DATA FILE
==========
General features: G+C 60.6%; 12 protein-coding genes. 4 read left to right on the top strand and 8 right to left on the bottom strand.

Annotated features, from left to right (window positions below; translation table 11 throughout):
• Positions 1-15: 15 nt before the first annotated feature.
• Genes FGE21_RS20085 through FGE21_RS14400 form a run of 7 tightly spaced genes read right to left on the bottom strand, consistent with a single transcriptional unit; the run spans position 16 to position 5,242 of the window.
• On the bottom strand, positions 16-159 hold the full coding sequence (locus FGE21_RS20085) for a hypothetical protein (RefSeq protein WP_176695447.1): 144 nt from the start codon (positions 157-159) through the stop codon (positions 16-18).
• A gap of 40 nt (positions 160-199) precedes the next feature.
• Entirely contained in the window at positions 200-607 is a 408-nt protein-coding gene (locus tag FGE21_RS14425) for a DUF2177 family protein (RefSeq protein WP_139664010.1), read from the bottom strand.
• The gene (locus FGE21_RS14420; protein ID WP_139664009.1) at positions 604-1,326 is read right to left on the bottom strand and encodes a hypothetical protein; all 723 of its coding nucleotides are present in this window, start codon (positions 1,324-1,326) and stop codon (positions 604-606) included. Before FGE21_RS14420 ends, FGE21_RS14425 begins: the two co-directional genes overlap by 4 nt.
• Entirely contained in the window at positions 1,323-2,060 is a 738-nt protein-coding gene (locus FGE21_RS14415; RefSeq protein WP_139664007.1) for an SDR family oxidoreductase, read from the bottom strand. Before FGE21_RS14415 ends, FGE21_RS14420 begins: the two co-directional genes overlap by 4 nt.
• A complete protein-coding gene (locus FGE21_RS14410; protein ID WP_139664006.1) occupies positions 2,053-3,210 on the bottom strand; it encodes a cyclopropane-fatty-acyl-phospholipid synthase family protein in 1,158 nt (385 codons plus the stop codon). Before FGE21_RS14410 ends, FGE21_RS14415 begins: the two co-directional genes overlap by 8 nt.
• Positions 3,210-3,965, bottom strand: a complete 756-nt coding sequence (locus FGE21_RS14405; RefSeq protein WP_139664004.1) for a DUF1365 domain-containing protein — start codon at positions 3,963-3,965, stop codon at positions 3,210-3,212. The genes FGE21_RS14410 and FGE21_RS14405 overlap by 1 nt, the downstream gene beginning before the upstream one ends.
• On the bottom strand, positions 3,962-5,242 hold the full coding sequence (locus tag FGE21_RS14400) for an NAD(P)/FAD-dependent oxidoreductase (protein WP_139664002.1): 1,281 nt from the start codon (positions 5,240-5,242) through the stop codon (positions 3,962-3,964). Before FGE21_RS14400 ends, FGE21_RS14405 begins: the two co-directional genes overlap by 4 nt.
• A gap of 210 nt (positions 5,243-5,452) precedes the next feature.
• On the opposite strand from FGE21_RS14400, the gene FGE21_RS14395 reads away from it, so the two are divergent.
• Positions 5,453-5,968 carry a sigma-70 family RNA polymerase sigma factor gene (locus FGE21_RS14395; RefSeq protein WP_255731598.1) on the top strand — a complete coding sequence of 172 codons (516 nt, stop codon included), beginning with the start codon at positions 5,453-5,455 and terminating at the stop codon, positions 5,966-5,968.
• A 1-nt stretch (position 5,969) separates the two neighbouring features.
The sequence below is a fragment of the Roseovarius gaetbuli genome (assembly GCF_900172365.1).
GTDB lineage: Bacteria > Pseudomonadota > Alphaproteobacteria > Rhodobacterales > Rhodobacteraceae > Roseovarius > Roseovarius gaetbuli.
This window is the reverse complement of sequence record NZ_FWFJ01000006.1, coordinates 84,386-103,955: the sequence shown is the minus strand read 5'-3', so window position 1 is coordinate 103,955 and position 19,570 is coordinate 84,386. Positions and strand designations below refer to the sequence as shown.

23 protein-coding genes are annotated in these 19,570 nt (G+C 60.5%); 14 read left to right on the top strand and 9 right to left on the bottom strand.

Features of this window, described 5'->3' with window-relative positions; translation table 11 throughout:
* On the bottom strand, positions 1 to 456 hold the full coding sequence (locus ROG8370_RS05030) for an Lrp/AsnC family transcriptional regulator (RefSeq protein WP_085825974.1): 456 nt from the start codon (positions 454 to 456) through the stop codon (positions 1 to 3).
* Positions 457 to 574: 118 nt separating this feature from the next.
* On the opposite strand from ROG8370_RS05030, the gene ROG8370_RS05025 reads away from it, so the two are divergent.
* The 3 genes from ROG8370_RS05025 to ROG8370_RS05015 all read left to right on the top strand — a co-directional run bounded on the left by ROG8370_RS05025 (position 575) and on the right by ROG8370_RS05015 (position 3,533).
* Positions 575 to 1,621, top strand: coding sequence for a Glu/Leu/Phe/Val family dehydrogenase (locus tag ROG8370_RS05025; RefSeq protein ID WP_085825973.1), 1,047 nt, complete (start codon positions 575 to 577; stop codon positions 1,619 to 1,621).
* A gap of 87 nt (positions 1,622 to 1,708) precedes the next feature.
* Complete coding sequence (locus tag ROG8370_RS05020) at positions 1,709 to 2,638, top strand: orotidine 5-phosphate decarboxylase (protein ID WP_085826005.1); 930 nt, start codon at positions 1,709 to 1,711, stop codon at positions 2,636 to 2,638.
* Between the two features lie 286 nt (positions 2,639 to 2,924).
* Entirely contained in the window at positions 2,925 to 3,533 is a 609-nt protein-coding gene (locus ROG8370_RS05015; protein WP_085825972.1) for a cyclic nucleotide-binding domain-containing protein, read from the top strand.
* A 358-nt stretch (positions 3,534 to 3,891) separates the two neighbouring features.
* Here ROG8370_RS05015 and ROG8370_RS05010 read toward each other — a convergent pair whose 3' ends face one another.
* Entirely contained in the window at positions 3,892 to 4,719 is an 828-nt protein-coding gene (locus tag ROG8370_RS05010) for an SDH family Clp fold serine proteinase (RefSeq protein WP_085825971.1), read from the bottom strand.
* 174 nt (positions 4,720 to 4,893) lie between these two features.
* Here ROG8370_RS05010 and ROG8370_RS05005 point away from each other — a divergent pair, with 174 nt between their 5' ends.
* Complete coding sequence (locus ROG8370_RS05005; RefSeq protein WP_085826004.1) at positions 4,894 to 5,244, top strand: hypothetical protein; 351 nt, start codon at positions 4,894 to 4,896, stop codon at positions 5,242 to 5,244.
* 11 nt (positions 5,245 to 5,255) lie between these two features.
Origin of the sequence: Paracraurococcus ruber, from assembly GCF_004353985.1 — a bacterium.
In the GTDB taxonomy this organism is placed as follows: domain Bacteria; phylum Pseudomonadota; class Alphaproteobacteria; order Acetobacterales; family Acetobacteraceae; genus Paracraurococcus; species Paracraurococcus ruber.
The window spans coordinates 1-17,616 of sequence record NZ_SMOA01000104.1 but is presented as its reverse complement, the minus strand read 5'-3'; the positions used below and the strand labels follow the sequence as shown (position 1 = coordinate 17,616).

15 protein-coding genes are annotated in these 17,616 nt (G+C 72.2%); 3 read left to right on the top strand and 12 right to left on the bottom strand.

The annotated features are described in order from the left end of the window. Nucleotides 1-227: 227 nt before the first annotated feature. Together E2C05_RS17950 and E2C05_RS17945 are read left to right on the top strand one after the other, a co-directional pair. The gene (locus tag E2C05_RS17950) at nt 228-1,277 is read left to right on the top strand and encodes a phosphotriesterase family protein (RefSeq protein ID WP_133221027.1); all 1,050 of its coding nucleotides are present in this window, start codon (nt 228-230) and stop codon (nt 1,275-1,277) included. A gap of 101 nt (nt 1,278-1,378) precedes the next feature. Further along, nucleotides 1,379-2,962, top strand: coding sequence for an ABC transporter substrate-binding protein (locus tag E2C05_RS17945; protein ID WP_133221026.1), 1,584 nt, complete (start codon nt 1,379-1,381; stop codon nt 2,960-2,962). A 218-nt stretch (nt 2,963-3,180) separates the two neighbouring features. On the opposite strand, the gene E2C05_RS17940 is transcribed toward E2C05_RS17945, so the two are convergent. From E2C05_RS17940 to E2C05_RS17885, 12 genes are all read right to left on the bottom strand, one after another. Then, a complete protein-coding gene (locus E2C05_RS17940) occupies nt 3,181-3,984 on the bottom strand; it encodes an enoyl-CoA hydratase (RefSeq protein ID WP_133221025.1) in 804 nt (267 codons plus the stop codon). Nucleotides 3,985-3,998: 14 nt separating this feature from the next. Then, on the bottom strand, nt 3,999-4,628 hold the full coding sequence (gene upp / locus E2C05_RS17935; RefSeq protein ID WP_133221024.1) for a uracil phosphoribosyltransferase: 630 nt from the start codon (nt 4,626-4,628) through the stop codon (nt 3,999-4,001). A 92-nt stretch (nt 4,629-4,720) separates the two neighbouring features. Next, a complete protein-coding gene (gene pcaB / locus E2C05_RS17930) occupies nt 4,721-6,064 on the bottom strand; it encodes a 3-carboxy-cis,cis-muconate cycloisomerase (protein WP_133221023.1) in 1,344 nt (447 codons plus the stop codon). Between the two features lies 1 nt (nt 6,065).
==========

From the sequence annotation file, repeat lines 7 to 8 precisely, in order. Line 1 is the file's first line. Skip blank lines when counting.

• Entirely contained in the window at positions 200-607 is a 408-nt protein-coding gene (locus tag FGE21_RS14425) for a DUF2177 family protein (RefSeq protein WP_139664010.1), read from the bottom strand.
• The gene (locus FGE21_RS14420; protein ID WP_139664009.1) at positions 604-1,326 is read right to left on the bottom strand and encodes a hypothetical protein; all 723 of its coding nucleotides are present in this window, start codon (positions 1,324-1,326) and stop codon (positions 604-606) included. Before FGE21_RS14420 ends, FGE21_RS14425 begins: the two co-directional genes overlap by 4 nt.